Dom Mee, Founder and former President of Protection Vessels International (PVI), who commanded over a thousand former Royal Marines in the fight against piracy in the Indian Ocean, has warned the maritime community about not getting complacent.
Mr Mee stated: “The main thrust of coalition operations in the region has shifted towards anti-terrorist operations and the blockage of Yemen. Lack of reporting and reports being ignored relating to armed groups in the Southern Red Sea and Gulf of Aden is allowing space for pirate groups to reorganise. The recent hijacking of fishing vessels off Somalia is of concern as pirate groups may use them to attack larger merchant vessels in the future.”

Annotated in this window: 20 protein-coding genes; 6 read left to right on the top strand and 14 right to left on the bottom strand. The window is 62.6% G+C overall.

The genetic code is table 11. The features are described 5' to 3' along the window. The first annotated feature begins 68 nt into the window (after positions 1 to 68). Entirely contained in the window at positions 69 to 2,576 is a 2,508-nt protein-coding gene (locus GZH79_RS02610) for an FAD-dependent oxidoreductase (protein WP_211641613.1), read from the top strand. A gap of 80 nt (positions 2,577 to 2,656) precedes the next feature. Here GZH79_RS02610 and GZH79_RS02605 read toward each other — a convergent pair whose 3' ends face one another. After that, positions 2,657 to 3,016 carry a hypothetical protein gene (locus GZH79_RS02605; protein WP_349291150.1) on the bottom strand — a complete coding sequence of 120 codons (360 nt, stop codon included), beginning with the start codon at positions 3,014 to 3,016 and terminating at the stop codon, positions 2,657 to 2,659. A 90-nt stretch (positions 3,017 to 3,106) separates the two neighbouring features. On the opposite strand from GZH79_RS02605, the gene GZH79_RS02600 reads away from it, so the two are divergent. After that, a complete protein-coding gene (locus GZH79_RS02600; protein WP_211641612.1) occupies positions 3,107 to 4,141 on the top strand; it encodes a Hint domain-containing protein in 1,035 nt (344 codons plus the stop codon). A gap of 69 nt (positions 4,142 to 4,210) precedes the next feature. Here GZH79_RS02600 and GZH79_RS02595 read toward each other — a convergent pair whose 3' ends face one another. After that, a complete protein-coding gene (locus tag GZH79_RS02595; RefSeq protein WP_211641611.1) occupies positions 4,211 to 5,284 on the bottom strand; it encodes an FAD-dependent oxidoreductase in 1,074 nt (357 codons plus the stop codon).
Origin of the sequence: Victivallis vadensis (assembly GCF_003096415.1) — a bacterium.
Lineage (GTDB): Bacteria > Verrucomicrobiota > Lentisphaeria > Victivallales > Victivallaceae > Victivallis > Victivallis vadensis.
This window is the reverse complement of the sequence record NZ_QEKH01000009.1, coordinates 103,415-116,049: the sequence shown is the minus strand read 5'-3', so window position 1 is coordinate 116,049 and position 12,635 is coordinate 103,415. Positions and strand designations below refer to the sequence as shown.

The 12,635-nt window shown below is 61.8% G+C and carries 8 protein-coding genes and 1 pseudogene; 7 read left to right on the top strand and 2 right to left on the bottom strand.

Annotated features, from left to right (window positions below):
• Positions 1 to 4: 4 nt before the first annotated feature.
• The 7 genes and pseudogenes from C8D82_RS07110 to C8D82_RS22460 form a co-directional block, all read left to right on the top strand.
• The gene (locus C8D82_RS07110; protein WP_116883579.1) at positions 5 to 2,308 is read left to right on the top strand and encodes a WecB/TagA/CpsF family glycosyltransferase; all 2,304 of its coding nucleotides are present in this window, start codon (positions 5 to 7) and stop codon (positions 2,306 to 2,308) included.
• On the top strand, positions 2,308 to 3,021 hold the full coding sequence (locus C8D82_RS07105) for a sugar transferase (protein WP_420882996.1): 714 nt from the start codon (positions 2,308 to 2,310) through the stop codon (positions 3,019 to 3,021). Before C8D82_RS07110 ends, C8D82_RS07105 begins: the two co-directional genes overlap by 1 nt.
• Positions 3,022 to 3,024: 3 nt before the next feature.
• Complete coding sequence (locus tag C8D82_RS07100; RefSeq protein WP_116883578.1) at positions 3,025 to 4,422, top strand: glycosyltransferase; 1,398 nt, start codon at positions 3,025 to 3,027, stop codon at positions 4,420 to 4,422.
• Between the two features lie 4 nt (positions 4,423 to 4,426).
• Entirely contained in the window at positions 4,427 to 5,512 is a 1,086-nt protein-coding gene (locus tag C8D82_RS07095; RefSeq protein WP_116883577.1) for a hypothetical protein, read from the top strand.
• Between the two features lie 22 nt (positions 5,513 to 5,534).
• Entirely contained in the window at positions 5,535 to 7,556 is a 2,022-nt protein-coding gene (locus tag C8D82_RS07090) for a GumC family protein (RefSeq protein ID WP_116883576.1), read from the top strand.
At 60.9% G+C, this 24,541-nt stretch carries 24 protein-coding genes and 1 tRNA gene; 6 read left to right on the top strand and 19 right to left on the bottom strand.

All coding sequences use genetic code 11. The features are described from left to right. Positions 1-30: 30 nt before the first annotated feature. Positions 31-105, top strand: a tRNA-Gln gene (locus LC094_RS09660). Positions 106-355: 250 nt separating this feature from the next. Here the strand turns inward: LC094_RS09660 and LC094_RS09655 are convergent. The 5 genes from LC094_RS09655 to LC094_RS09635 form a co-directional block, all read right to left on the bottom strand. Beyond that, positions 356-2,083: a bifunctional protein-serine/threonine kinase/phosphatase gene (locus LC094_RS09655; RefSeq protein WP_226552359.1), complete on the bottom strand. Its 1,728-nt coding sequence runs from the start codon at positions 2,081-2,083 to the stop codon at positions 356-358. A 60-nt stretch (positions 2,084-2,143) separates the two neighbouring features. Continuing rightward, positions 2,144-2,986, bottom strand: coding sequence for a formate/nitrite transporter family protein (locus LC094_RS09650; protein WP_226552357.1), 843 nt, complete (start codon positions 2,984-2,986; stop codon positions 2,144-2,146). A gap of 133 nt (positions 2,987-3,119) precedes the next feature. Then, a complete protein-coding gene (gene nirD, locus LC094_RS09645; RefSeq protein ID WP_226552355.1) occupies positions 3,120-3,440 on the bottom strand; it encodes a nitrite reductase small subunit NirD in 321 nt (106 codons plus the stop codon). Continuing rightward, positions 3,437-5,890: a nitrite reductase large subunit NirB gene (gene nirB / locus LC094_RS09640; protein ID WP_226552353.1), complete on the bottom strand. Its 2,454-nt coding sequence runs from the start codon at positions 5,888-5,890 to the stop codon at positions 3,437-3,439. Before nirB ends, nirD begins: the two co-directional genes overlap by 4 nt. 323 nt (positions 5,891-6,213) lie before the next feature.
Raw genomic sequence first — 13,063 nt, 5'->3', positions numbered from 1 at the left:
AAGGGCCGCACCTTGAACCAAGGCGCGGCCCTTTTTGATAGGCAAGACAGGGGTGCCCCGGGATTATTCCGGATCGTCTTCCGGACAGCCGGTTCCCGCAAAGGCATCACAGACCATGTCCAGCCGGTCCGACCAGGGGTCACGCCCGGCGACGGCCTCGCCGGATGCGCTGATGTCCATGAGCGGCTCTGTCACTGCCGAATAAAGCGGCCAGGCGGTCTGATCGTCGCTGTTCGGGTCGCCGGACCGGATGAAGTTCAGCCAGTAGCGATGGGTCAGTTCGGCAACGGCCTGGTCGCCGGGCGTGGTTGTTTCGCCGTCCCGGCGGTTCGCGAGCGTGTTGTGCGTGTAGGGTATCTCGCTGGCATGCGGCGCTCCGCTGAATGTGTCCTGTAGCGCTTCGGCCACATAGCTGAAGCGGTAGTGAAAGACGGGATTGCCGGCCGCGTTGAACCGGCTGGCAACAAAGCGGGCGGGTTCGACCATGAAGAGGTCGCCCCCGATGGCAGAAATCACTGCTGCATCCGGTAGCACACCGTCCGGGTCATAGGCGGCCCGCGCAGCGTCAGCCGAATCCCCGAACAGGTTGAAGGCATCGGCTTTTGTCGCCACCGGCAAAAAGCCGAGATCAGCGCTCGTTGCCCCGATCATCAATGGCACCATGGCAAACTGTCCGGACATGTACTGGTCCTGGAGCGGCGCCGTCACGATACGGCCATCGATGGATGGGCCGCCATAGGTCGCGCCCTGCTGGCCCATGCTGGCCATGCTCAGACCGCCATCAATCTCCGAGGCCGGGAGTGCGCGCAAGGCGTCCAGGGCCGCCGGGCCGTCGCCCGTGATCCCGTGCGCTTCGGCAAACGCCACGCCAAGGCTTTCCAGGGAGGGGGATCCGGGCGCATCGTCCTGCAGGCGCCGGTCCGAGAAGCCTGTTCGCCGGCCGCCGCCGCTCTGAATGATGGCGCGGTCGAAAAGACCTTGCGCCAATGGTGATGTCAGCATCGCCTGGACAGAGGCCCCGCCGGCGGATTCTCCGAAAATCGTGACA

The geopolitical situation in Somalia shows the Government continues to be unable to govern the country and provide stability or security. Al Shabab has shown resilience despite losing ground to the last Kenyan offensive but the group still remains the biggest challenge to the country. The opening of the pirate anchorages would be welcomed by impoverished communities that once earned lucrative sums supporting piracy in the past.
Mr Mee continued: “The key is that maritime security companies and the shipping community report all suspicious activity to the IMB Piracy Reporting Centre. Armed groups on the water are a danger to navigation and this should be reported in the interest of all mariners. If the situation of poor passage of information continues we could well see a hijack of a merchant vessel in the high risk area during 2016.”
Mr Mee, who retired from PVI, is now a strategic security adviser to the super rich in Asia and has released his first book ‘Kiting the Hurricane’, a memoir of his doomed expedition to be the first person to cross the Atlantic by a kite-powered boat.